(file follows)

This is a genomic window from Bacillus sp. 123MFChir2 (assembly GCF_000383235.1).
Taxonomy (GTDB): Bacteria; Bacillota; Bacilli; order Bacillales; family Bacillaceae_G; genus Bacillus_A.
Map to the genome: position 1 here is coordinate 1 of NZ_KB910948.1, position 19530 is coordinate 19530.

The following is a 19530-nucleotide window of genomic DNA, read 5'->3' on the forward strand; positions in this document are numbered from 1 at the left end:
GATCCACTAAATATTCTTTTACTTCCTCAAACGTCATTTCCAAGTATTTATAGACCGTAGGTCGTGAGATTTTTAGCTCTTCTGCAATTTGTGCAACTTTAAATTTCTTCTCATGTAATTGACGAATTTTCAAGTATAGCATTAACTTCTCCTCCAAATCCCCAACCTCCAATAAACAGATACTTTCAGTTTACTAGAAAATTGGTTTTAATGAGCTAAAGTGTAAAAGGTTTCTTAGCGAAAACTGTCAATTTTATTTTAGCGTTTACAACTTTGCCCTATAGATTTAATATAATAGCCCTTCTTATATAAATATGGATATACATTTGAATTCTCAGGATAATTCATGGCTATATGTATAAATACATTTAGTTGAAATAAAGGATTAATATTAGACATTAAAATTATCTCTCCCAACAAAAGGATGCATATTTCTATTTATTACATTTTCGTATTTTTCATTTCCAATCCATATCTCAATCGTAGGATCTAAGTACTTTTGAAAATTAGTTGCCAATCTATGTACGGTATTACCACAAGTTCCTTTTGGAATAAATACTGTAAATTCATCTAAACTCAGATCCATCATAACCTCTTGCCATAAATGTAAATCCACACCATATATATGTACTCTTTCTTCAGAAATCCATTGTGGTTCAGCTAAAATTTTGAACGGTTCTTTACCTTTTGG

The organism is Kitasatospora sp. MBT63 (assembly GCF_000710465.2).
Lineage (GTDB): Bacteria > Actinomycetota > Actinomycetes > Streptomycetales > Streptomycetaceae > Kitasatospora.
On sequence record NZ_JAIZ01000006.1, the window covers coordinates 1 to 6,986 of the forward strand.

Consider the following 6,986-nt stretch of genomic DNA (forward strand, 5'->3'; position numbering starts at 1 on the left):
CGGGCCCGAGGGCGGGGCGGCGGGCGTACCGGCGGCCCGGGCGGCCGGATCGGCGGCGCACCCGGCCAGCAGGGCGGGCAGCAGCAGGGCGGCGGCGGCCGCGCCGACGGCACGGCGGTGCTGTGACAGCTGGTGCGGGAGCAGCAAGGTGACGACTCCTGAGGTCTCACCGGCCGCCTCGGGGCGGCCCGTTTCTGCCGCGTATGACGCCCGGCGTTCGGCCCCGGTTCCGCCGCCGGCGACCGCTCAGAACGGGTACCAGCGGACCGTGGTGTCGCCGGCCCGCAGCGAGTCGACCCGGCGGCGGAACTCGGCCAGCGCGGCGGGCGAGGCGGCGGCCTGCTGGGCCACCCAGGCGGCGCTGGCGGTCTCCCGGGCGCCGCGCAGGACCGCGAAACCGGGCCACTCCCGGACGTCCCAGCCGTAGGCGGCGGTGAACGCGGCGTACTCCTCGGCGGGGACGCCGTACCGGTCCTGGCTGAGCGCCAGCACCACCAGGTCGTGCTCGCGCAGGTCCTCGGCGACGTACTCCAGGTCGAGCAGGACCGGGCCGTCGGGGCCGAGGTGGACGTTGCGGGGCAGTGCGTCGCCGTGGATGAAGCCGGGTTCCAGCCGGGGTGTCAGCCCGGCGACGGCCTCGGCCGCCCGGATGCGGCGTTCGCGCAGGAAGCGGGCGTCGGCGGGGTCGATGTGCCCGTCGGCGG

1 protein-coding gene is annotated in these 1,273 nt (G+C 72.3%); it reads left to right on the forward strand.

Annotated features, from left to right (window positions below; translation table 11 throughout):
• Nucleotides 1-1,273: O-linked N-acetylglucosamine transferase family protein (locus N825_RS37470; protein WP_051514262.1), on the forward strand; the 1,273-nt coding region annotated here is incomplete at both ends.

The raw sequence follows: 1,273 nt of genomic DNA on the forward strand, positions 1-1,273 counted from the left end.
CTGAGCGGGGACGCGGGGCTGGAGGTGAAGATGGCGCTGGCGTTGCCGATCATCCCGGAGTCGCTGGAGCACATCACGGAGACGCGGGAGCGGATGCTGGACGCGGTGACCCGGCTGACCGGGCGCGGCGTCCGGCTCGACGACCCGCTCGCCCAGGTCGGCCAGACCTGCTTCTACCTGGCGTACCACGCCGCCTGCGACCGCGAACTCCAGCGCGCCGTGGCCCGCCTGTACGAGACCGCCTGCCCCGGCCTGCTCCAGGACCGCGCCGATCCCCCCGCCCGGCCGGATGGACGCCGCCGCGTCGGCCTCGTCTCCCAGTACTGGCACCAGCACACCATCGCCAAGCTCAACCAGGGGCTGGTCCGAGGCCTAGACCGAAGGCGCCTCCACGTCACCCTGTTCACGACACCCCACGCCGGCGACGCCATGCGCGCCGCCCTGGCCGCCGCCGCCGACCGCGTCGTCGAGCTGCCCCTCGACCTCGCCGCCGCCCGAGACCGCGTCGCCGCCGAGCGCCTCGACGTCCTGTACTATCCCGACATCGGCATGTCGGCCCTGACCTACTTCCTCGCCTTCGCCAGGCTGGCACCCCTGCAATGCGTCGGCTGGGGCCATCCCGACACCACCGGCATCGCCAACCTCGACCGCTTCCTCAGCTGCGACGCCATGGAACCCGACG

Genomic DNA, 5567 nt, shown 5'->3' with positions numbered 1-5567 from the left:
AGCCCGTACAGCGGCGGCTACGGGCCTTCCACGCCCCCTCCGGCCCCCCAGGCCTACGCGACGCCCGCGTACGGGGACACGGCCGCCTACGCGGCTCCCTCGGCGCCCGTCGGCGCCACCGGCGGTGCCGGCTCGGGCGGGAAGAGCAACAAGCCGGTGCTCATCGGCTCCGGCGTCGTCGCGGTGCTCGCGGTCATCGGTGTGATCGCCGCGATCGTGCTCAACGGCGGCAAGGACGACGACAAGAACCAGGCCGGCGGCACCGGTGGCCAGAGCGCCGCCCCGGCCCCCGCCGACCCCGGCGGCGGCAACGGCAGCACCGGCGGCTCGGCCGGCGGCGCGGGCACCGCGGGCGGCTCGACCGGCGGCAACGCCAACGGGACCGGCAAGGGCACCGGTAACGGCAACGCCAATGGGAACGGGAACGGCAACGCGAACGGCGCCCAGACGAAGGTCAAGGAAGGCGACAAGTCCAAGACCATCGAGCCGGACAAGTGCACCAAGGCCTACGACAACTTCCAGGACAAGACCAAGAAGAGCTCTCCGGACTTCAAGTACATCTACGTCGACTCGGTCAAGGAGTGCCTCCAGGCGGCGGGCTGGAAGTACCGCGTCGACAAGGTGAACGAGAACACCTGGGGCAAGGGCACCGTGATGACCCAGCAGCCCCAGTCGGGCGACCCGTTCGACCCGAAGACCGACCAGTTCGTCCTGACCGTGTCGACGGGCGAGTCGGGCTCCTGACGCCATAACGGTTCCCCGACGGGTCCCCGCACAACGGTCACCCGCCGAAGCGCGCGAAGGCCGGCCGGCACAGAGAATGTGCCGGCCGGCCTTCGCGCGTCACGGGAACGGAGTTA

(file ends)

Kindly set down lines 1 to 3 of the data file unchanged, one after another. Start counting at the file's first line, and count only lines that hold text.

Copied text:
This is a genomic window from Bacillus sp. 123MFChir2 (assembly GCF_000383235.1).
Taxonomy (GTDB): Bacteria; Bacillota; Bacilli; order Bacillales; family Bacillaceae_G; genus Bacillus_A.
Map to the genome: position 1 here is coordinate 1 of NZ_KB910948.1, position 19530 is coordinate 19530.